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Publication Number: FHWA-HRT-05-083
Date: August 2007

Wind-Induced Vibration of Stay Cables

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Table of Contents

Cable-stayed bridges have become the form of choice over the past several decades for bridges in the medium- to long-span range. In some cases, serviceability problems involving large amplitude vibrations of stay cables under certain wind and rain conditions have been observed. This study was conducted to develop a set of consistent design guidelines for mitigation of excessive cable vibrations on cable-stayed bridges.

The project team started with a thorough review of existing literature; this review indicated that while the rain/wind problem is known in sufficient detail, galloping of dry inclined cables was the most critical wind-induced vibration mechanism in need of further experimental research. A series of wind tunnel tests was performed to study this mechanism. Analytical and experimental research was performed to study mitigation methods, covering a range of linear and nonlinear dampers and crossties. The study also included brief studies on live load-induced vibrations and establishing driver/pedestrian comfort criteria.

Based on the above, design guidelines for the mitigation of wind-induced vibrations of stay cables were developed. As a precautionary note, the state of the art in stay cable vibration mitigation is not an exact science. These new guidelines are only intended for use by professionals with experience in cable-stayed bridge design, analysis, and wind engineering, and should only be applied with engineering judgment and due consideration of special conditions surrounding each project.

Gary L. Henderson,
Office of Infrastructure Research
and Development

Notice

This document is disseminated under the sponsorship of the U.S. Department of Transportation in the interest of information exchange. The U.S. Government assumes no liability for the use of the information contained in this document. This report does not constitute a standard, specification, or regulation.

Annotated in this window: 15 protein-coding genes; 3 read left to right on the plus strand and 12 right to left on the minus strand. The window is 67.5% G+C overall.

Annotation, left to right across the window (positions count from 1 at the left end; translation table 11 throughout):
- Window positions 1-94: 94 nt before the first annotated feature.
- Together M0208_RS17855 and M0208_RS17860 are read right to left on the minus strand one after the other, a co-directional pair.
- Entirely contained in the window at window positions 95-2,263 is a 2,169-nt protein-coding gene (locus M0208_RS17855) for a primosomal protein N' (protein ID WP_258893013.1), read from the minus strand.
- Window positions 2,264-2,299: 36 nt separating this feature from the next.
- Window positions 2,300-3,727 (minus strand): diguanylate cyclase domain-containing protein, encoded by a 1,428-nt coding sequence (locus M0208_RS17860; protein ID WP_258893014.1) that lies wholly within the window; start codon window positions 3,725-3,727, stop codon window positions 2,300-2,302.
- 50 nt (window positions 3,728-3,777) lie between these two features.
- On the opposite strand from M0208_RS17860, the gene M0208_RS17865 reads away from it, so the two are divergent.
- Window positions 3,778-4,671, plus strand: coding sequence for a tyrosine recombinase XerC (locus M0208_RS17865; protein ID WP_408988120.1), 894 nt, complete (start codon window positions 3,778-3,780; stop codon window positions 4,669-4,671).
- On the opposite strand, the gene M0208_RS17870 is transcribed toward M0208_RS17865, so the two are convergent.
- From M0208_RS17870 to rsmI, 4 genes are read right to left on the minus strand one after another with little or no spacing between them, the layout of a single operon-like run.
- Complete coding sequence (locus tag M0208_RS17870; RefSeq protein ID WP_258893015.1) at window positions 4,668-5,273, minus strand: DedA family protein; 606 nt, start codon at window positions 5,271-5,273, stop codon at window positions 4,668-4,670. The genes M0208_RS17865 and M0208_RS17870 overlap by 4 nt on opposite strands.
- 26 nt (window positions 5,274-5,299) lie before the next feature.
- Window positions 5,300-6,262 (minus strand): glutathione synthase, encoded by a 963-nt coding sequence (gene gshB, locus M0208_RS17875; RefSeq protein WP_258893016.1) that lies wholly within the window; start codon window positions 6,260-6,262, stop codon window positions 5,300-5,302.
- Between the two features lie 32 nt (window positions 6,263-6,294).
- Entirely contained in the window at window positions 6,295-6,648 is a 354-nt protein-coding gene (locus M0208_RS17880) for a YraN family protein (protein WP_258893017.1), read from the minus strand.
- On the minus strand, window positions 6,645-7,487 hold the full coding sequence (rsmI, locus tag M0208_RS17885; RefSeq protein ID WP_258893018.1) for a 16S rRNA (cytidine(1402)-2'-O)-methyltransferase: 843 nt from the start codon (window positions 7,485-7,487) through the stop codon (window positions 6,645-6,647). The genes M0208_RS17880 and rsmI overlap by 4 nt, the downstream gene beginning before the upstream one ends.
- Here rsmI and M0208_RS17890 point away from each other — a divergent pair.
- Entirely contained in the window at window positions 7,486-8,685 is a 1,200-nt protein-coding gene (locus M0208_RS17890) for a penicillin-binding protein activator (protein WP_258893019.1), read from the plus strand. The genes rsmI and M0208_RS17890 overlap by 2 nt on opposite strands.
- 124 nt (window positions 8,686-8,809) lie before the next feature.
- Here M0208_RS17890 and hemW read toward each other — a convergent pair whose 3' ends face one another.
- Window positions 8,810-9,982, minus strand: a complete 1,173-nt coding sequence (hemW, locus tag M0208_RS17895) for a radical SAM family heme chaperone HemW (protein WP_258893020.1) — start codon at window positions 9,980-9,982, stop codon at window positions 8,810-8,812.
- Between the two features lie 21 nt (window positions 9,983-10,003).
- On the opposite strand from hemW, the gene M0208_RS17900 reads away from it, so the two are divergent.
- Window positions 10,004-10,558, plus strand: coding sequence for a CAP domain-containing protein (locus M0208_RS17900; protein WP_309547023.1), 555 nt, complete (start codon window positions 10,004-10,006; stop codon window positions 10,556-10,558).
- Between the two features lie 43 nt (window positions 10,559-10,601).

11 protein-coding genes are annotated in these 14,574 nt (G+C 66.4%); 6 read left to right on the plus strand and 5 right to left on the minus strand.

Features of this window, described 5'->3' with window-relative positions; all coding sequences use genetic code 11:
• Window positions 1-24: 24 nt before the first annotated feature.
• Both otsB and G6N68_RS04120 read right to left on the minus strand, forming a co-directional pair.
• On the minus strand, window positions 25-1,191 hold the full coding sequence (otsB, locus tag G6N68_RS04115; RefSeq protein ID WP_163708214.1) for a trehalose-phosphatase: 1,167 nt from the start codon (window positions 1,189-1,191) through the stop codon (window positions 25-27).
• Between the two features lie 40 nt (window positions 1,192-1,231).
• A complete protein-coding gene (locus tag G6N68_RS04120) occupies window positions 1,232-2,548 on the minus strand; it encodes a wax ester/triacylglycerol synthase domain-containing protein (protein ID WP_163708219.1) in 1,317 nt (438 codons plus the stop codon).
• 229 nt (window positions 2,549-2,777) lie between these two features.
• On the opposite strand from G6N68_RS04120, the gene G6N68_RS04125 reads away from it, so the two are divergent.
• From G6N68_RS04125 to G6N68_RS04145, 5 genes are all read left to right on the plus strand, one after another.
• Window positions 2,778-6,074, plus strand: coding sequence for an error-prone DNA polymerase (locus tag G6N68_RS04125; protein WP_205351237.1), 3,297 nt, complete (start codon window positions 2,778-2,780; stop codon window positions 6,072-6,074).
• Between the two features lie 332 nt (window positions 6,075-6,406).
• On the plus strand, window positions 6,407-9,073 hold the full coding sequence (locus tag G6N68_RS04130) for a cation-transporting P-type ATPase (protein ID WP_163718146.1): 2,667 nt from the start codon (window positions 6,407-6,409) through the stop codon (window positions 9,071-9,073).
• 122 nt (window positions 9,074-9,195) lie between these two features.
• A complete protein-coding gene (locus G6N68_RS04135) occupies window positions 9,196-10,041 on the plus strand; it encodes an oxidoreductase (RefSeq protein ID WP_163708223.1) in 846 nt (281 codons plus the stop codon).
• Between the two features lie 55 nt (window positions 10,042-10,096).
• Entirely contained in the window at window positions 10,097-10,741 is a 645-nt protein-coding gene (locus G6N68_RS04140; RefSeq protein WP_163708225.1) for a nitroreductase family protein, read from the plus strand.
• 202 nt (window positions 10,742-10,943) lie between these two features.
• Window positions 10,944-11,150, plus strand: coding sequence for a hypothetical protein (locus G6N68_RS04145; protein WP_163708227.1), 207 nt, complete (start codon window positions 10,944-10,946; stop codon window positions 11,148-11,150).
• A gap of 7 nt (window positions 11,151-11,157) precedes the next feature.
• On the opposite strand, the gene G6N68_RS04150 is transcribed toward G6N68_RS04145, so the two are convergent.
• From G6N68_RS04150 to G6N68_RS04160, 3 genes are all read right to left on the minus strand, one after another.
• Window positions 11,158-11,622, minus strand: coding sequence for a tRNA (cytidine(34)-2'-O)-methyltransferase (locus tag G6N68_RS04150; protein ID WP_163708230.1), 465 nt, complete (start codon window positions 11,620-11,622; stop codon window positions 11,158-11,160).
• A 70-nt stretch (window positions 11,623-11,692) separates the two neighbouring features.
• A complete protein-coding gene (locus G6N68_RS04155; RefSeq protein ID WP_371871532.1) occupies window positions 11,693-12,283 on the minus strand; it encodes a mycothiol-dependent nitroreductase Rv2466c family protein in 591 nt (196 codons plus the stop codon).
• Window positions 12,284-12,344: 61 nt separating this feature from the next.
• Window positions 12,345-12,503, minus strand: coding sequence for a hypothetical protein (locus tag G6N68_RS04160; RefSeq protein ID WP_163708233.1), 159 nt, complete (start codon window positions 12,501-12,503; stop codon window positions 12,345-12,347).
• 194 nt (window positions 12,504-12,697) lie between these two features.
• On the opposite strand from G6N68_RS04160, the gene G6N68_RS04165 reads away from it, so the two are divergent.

The U.S. Government does not endorse products or manufacturers. Trademarks or manufacturers' names appear in this report only because they are considered essential to the objective of the document.

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Technical Report Documentation Page

1. Report No.
FHWA-RD-05-083

2. Government Accession No.

3. Recipient’s Catalog No.

4. Title and Subtitle
Wind-Induced Vibration of Stay Cables

5. Report Date

August 2007

6. Performing Organization Code
 

7.Author(s)

Sena Kumarasena, Nicholas P. Jones, Peter Irwin, Peter Taylor

8. Performing Organization Report No.
 

9. Performing Organization Name and Address

Primary Consultant:
HNTB Corporation
75 State St., Boston, MA 02109
352 Seventh Ave., 6th Floor, New York, NY 10001-5012

In association with:
John Hopkins University
Dept. of Civil Engineering, Baltimore, MD 21218-2686

Rowan Williams Davies and Irwin, Inc.
650 Woodlawn Road West, Guelph, Ontario N1K 1B8

Buckland and Taylor, Ltd.
Suite 101, 788 Harborside Drive, North Vancouver, BC V7P3R7

10. Work Unit No.

11. Contract or Grant No.

DTFH61-99-C-00095

12. Sponsoring Agency Name and Address

Office of Infrastructure R&D
Federal Highway Administration
6300 Georgetown Pike
McLean, VA 22101-2296

13. Type of Report and Period Covered

Final Report
September 1999 to December 2002

14. Sponsoring Agency Code

15. Supplementary Notes

Contracting Officer’s Technical Representative (COTR) Harold Bosch, HRDI-07

16. Abstract

Cable-stayed bridges have become the form of choice over the past several decades for bridges in the medium- to long-span range. In some cases, serviceability problems involving large amplitude vibrations of stay cables under certain wind and rain conditions have been observed. This study was conducted to develop a set of consistent design guidelines for mitigation of excessive cable vibrations on cable-stayed bridges.

To accomplish this objective, the project team started with a thorough review of existing literature to determine the state of knowledge and identify any gaps that must be filled to enable the formation of a consistent set of design recommendations. This review indicated that while the rain/wind problem is known in sufficient detail, galloping of dry inclined cables was the most critical wind-induced vibration mechanism in need of further experimental research. A series of wind tunnel tests was performed to study this mechanism. Analytical and experimental research was performed to study mitigation methods, covering a range of linear and nonlinear dampers and crossties. The study also included brief studies on live load-induced vibrations and establishing driver/pedestrian comfort criteria.

Based on the above, design guidelines for mitigation of wind-induced vibrations of stay cables were developed.

17. Key Words

cable-stayed bridge, cables, vibrations, wind, rain, dampers, crossties

18. Distribution Statement

No restrictions. This document is available to the public through the National Technical nformation Service, Springfield, VA 22161.

19. Security Classif. (of this report)

Unclassified

20. Security Classif. (of this page)

Unclassified

21. No. of Pages

281

22. Price

Form DOT F 1700.7 (8-72) Reproduction of completed pages authorized

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